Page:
time. They might crash. (Assumption 10)

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• Planes could be in danger of crashing if they become too close to each


other. (Own Assumption 4)
• When planes appear in the user interface they will need to be identified so
the user knows which plane he/she is in control of. (Own Assumption 5)

Take-off
Queue

Landing
Queue
Zone 1

Runway

Zone 2

Figure 5: Problem domain explanation aid

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UML Class Diagram

Plane
Controller 1 * * 1 Runway
-PlaneID : String
Invoke -Destinaion : String -Name : String
methods -Status : String -Location : String
-Location : String +Clear() : Boolean
+GoNorth () +CountNumberOfPlanes () : Integer
+GoEast ()
+GoWest ()
+GoSouth ()

Incoming Plane Outgoing Plane


-Status : String = ProceedToLanding -Status : String = ProceedToTake -Off
+WaitInLandingQueue () +WaitInTake -OffQueue ()

* *

1 1

Landing Queue Take -off Queue

+ProceedToLanding () +ProceedToTake -Off ()

Queue
-Name : String
-Location : String
+CountNumberOfPlanes () : Integer

Requirements

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Navigation Requirements
R1 - Movements of planes should be visible within the control area.
(Assumption 3)
R2 - Planes should travel in straight line, unless instructed otherwise by the
controller. (Assumption 13)
R3 - Incoming planes should proceed directly to landing, unless instructed
otherwise by the controller. (Assumption 8)
R4 - Outgoing planes should proceed directly to take-off, unless instructed
otherwise by the controller. (Assumption 10)
R5 - Planes in the landing queue should move in a circle. (Assumption 16)
R6 - Planes in the take-off queue should not move, until the first plane in
queue proceeds to take-off, then they can/will move one-step forward.
(Own Assumption 6)
R7 - Given the instructions from the controller, planes should be able to
change their direction, join to the queue or proceed to landing/take-off.
(Assumption 13)

Control and communication Requirements


R8 - The controller will be able to communicate with planes in the control
area until they successfully land or leave the control area. (Own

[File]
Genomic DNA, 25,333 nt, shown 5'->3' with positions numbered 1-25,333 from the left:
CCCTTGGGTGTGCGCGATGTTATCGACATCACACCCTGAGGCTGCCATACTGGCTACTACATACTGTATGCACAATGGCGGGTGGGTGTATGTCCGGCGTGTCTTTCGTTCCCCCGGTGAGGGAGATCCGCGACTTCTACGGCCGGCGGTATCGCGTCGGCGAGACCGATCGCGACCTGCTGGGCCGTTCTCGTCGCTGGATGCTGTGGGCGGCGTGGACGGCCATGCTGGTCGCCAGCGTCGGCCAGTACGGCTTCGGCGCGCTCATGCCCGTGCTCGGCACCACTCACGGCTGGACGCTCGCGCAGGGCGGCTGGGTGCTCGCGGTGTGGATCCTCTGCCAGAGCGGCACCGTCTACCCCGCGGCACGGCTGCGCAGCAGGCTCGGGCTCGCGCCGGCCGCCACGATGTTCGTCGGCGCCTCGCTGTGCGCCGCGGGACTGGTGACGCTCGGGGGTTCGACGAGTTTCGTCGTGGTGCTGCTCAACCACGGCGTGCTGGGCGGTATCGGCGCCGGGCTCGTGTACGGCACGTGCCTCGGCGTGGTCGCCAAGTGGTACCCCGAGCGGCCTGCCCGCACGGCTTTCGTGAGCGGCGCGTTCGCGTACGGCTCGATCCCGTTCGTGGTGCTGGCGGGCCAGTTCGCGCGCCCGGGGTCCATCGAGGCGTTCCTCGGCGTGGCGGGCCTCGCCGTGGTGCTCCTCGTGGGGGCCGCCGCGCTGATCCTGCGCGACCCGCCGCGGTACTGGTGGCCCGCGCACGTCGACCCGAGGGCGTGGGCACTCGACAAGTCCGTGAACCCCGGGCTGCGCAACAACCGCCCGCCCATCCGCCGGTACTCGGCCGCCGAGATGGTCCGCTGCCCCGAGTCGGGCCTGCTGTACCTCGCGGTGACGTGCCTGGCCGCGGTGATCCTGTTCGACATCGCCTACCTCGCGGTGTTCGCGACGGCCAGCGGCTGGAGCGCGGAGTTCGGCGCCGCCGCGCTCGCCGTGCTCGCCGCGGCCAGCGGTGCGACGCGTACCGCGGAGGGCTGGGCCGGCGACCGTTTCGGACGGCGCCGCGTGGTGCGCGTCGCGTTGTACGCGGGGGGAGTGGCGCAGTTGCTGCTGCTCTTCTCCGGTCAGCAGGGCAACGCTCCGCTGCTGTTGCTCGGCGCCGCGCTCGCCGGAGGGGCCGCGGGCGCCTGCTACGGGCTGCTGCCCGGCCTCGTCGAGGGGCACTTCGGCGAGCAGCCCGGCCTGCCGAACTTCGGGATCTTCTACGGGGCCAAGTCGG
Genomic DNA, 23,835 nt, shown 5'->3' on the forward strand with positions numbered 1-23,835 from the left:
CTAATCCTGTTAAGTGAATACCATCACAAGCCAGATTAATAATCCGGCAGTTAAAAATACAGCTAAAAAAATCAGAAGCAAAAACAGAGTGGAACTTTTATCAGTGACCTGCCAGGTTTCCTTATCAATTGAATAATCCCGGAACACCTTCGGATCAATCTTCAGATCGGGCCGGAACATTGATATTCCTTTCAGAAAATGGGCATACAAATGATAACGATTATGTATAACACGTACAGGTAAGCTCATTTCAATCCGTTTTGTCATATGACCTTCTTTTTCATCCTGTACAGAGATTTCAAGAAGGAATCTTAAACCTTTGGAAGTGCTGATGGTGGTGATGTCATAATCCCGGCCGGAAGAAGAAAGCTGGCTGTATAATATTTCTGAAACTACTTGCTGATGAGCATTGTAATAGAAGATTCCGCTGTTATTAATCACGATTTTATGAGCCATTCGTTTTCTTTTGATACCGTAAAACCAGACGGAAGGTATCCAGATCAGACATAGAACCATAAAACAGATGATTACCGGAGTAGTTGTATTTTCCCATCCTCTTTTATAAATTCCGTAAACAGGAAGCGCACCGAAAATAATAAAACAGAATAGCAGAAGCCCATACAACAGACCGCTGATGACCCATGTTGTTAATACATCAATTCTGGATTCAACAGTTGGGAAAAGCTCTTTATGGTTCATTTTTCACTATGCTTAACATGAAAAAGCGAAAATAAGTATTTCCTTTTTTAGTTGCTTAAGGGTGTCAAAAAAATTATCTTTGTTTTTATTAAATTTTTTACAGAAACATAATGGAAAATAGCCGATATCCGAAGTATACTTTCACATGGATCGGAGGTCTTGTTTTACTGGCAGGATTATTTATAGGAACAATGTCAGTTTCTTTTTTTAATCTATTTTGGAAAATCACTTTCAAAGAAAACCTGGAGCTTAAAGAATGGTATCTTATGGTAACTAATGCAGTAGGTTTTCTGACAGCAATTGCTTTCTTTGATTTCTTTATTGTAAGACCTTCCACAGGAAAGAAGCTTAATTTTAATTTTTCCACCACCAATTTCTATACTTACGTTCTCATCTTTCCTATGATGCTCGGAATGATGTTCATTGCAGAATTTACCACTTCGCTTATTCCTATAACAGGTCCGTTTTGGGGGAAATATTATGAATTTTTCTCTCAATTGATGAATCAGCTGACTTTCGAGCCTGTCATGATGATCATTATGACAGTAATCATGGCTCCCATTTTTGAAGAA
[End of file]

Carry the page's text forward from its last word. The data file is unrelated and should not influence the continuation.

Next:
Assumption 7)
R9 - In order to communicate with one of the planes, the controller must
select the plane first from a list before giving any instruction. (Own
Assumption 8)
R10 - The controller can give the planes instructions to go east, go west, go
north, go south, wait in landing queue, wait in the departure queue,
proceed to land and proceed to take-off. (Assumption 4)
R11 - The controller must ensure that the runway is not used by any planes
before giving any instruction to a plane to land or take-off.
(Assumption 12) (Refer to use case ‘communication between
controller and planes’.)

Incoming Planes Requirements


R12 - Zone 2 is located just before the runway in the east. (Own Assumption
9)

Outgoing Planes Requirements

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R13 - Zone 1 is located in between the runway and the take-off queue. (Own
Assumption 10)

Performance and Safety Requirements


R14 - The system should be able to generate incoming and outgoing planes
at random. (Assumption 2, 7 and 9)
R15 - A maximum number of random planes in the control area will be set
so that the controller does not become over run and is able to cope
with a given number of planes at any time, i.e. 10 (for arrival and take-
off). (Assumption 7 and 9)
R16 - Incoming planes will appear in time intervals (between 10 to 20
seconds). During this time, the user can determine an action for the
planes currently in the area. (Own Assumption 11)
R17 - An outgoing plane will take 20 seconds until it enters zone 1. During
the time of appearance and entering zone 1, the controller can
determine an action for the plane before it proceeds to take-off. (Own
Assumption 12)
R18 - The queue for outgoing planes as well as the queue for incoming
planes has to be as large as the maximum number of planes that will
be generated by the system. (Own Assumption 13)
R19 - Warning notifications will be displayed in the message box (see user
interface) for various scenarios:
– If planes become too close to each other, a safe distance of 2
miles (2cm on screen) will be set. Once the warning message
appears, such as “Planes about to breach safe distance
parameter”, the controller will then have to navigate the planes
to safety. (Own Assumption 14)
– If a new plane enters the control area a warning message will
be displayed. (Own Assumption 15)
– If there are several planes attempting to use the runway at the
same time, a warning message will be displayed. (Own
Assumption 16)
R20 - Planes travel at the same speed which allows the user to navigate the